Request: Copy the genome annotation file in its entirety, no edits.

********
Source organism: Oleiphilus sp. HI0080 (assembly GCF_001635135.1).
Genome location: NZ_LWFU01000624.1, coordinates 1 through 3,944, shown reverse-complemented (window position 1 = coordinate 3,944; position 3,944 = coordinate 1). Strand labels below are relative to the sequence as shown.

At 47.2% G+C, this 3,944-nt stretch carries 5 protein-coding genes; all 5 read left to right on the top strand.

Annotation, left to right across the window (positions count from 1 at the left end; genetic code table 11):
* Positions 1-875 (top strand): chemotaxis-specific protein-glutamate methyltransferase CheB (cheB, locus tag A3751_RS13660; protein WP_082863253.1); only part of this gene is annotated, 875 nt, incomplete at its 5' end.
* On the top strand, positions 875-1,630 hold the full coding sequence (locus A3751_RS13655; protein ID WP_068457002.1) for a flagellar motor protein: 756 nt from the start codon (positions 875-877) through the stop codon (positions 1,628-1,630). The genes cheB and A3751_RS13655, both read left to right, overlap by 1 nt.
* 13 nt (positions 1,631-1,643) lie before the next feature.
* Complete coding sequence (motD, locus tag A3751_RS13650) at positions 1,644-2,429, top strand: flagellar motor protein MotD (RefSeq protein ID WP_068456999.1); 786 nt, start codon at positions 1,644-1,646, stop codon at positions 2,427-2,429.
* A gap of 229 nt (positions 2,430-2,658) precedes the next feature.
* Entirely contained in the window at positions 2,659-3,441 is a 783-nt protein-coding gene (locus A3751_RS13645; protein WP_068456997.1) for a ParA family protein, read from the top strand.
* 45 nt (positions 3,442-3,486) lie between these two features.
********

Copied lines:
Source organism: Oleiphilus sp. HI0080 (assembly GCF_001635135.1).
Genome location: NZ_LWFU01000624.1, coordinates 1 through 3,944, shown reverse-complemented (window position 1 = coordinate 3,944; position 3,944 = coordinate 1). Strand labels below are relative to the sequence as shown.

At 47.2% G+C, this 3,944-nt stretch carries 5 protein-coding genes; all 5 read left to right on the top strand.

Annotation, left to right across the window (positions count from 1 at the left end; genetic code table 11):
* Positions 1-875 (top strand): chemotaxis-specific protein-glutamate methyltransferase CheB (cheB, locus tag A3751_RS13660; protein WP_082863253.1); only part of this gene is annotated, 875 nt, incomplete at its 5' end.
* On the top strand, positions 875-1,630 hold the full coding sequence (locus A3751_RS13655; protein ID WP_068457002.1) for a flagellar motor protein: 756 nt from the start codon (positions 875-877) through the stop codon (positions 1,628-1,630). The genes cheB and A3751_RS13655, both read left to right, overlap by 1 nt.
* 13 nt (positions 1,631-1,643) lie before the next feature.
* Complete coding sequence (motD, locus tag A3751_RS13650) at positions 1,644-2,429, top strand: flagellar motor protein MotD (RefSeq protein ID WP_068456999.1); 786 nt, start codon at positions 1,644-1,646, stop codon at positions 2,427-2,429.
* A gap of 229 nt (positions 2,430-2,658) precedes the next feature.
* Entirely contained in the window at positions 2,659-3,441 is a 783-nt protein-coding gene (locus A3751_RS13645; protein WP_068456997.1) for a ParA family protein, read from the top strand.
* 45 nt (positions 3,442-3,486) lie between these two features.